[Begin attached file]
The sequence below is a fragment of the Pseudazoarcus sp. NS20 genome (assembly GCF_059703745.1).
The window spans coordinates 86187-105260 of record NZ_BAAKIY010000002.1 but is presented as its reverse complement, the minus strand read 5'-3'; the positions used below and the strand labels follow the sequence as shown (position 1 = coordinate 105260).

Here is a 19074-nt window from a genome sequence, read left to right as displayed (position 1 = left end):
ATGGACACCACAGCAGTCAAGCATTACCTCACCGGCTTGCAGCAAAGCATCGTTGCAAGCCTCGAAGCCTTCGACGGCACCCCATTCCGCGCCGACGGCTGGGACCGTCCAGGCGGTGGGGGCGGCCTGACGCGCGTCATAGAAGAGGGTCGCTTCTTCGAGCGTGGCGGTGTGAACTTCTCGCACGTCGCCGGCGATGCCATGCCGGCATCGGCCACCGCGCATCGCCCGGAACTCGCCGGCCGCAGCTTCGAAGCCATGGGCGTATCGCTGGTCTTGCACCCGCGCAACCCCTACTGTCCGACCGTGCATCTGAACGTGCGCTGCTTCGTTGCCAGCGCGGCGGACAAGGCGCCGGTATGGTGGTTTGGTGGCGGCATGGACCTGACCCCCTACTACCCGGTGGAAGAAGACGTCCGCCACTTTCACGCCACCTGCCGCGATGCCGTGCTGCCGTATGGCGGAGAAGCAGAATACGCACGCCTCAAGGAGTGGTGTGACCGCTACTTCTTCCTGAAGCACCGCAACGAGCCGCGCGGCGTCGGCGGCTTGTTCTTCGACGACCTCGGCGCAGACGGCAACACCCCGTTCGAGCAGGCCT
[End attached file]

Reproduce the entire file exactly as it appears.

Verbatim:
The sequence below is a fragment of the Pseudazoarcus sp. NS20 genome (assembly GCF_059703745.1).
The window spans coordinates 86187-105260 of record NZ_BAAKIY010000002.1 but is presented as its reverse complement, the minus strand read 5'-3'; the positions used below and the strand labels follow the sequence as shown (position 1 = coordinate 105260).

Here is a 19074-nt window from a genome sequence, read left to right as displayed (position 1 = left end):
ATGGACACCACAGCAGTCAAGCATTACCTCACCGGCTTGCAGCAAAGCATCGTTGCAAGCCTCGAAGCCTTCGACGGCACCCCATTCCGCGCCGACGGCTGGGACCGTCCAGGCGGTGGGGGCGGCCTGACGCGCGTCATAGAAGAGGGTCGCTTCTTCGAGCGTGGCGGTGTGAACTTCTCGCACGTCGCCGGCGATGCCATGCCGGCATCGGCCACCGCGCATCGCCCGGAACTCGCCGGCCGCAGCTTCGAAGCCATGGGCGTATCGCTGGTCTTGCACCCGCGCAACCCCTACTGTCCGACCGTGCATCTGAACGTGCGCTGCTTCGTTGCCAGCGCGGCGGACAAGGCGCCGGTATGGTGGTTTGGTGGCGGCATGGACCTGACCCCCTACTACCCGGTGGAAGAAGACGTCCGCCACTTTCACGCCACCTGCCGCGATGCCGTGCTGCCGTATGGCGGAGAAGCAGAATACGCACGCCTCAAGGAGTGGTGTGACCGCTACTTCTTCCTGAAGCACCGCAACGAGCCGCGCGGCGTCGGCGGCTTGTTCTTCGACGACCTCGGCGCAGACGGCAACACCCCGTTCGAGCAGGCCT